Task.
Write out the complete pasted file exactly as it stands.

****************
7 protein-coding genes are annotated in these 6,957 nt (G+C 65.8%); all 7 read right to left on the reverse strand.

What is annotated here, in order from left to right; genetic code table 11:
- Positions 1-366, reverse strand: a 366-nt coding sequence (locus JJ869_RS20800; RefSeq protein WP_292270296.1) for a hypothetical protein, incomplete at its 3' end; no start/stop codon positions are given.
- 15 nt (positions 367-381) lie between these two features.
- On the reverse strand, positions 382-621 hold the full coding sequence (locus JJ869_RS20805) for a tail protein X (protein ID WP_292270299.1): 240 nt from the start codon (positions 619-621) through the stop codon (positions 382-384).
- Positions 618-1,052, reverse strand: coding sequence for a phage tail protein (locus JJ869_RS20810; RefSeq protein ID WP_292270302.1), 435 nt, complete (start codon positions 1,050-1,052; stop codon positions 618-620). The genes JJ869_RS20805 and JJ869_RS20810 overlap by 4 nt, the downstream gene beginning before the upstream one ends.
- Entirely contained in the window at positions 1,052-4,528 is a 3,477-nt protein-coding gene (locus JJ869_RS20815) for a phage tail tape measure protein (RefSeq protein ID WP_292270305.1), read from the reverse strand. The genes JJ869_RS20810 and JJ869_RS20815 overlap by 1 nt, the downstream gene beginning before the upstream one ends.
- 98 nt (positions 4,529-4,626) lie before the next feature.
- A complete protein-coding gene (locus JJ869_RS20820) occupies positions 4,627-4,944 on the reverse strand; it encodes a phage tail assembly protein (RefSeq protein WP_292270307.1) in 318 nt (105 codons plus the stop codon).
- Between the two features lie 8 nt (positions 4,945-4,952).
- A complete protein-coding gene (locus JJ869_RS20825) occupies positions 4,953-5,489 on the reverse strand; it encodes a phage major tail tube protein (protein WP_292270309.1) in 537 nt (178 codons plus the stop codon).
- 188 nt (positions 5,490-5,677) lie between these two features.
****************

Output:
7 protein-coding genes are annotated in these 6,957 nt (G+C 65.8%); all 7 read right to left on the reverse strand.

What is annotated here, in order from left to right; genetic code table 11:
- Positions 1-366, reverse strand: a 366-nt coding sequence (locus JJ869_RS20800; RefSeq protein WP_292270296.1) for a hypothetical protein, incomplete at its 3' end; no start/stop codon positions are given.
- 15 nt (positions 367-381) lie between these two features.
- On the reverse strand, positions 382-621 hold the full coding sequence (locus JJ869_RS20805) for a tail protein X (protein ID WP_292270299.1): 240 nt from the start codon (positions 619-621) through the stop codon (positions 382-384).
- Positions 618-1,052, reverse strand: coding sequence for a phage tail protein (locus JJ869_RS20810; RefSeq protein ID WP_292270302.1), 435 nt, complete (start codon positions 1,050-1,052; stop codon positions 618-620). The genes JJ869_RS20805 and JJ869_RS20810 overlap by 4 nt, the downstream gene beginning before the upstream one ends.
- Entirely contained in the window at positions 1,052-4,528 is a 3,477-nt protein-coding gene (locus JJ869_RS20815) for a phage tail tape measure protein (RefSeq protein ID WP_292270305.1), read from the reverse strand. The genes JJ869_RS20810 and JJ869_RS20815 overlap by 1 nt, the downstream gene beginning before the upstream one ends.
- 98 nt (positions 4,529-4,626) lie before the next feature.
- A complete protein-coding gene (locus JJ869_RS20820) occupies positions 4,627-4,944 on the reverse strand; it encodes a phage tail assembly protein (RefSeq protein WP_292270307.1) in 318 nt (105 codons plus the stop codon).
- Between the two features lie 8 nt (positions 4,945-4,952).
- A complete protein-coding gene (locus JJ869_RS20825) occupies positions 4,953-5,489 on the reverse strand; it encodes a phage major tail tube protein (protein WP_292270309.1) in 537 nt (178 codons plus the stop codon).
- 188 nt (positions 5,490-5,677) lie between these two features.